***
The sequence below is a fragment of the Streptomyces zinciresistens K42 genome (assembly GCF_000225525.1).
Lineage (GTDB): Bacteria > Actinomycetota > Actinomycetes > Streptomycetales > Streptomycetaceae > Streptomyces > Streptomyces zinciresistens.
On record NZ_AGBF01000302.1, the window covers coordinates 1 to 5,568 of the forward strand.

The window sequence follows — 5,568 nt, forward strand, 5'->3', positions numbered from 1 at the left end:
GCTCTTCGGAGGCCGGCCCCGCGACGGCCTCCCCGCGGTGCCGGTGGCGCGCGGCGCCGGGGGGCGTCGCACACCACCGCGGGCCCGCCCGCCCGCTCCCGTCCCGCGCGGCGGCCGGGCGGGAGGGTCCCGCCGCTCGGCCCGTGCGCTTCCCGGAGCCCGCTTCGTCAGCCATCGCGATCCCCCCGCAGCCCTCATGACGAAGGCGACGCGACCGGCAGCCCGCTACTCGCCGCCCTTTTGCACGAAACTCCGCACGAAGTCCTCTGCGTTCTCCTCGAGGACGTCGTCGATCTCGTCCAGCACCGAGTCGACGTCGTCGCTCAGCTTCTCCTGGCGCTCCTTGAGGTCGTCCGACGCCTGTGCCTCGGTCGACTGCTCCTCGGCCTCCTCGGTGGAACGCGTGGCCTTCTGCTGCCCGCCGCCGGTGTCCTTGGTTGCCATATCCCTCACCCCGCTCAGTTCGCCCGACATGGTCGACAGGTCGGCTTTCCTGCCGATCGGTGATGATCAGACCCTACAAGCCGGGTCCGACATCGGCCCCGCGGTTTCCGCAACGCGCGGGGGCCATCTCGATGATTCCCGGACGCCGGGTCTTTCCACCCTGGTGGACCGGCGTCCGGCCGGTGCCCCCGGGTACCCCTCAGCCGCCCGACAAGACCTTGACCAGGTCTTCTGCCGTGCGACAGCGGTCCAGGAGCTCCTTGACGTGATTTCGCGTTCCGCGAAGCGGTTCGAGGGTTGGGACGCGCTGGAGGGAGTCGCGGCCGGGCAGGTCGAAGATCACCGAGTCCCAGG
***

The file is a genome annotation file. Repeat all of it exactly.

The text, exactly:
The sequence below is a fragment of the Streptomyces zinciresistens K42 genome (assembly GCF_000225525.1).
Lineage (GTDB): Bacteria > Actinomycetota > Actinomycetes > Streptomycetales > Streptomycetaceae > Streptomyces > Streptomyces zinciresistens.
On record NZ_AGBF01000302.1, the window covers coordinates 1 to 5,568 of the forward strand.

The window sequence follows — 5,568 nt, forward strand, 5'->3', positions numbered from 1 at the left end:
GCTCTTCGGAGGCCGGCCCCGCGACGGCCTCCCCGCGGTGCCGGTGGCGCGCGGCGCCGGGGGGCGTCGCACACCACCGCGGGCCCGCCCGCCCGCTCCCGTCCCGCGCGGCGGCCGGGCGGGAGGGTCCCGCCGCTCGGCCCGTGCGCTTCCCGGAGCCCGCTTCGTCAGCCATCGCGATCCCCCCGCAGCCCTCATGACGAAGGCGACGCGACCGGCAGCCCGCTACTCGCCGCCCTTTTGCACGAAACTCCGCACGAAGTCCTCTGCGTTCTCCTCGAGGACGTCGTCGATCTCGTCCAGCACCGAGTCGACGTCGTCGCTCAGCTTCTCCTGGCGCTCCTTGAGGTCGTCCGACGCCTGTGCCTCGGTCGACTGCTCCTCGGCCTCCTCGGTGGAACGCGTGGCCTTCTGCTGCCCGCCGCCGGTGTCCTTGGTTGCCATATCCCTCACCCCGCTCAGTTCGCCCGACATGGTCGACAGGTCGGCTTTCCTGCCGATCGGTGATGATCAGACCCTACAAGCCGGGTCCGACATCGGCCCCGCGGTTTCCGCAACGCGCGGGGGCCATCTCGATGATTCCCGGACGCCGGGTCTTTCCACCCTGGTGGACCGGCGTCCGGCCGGTGCCCCCGGGTACCCCTCAGCCGCCCGACAAGACCTTGACCAGGTCTTCTGCCGTGCGACAGCGGTCCAGGAGCTCCTTGACGTGATTTCGCGTTCCGCGAAGCGGTTCGAGGGTTGGGACGCGCTGGAGGGAGTCGCGGCCGGGCAGGTCGAAGATCACCGAGTCCCAGG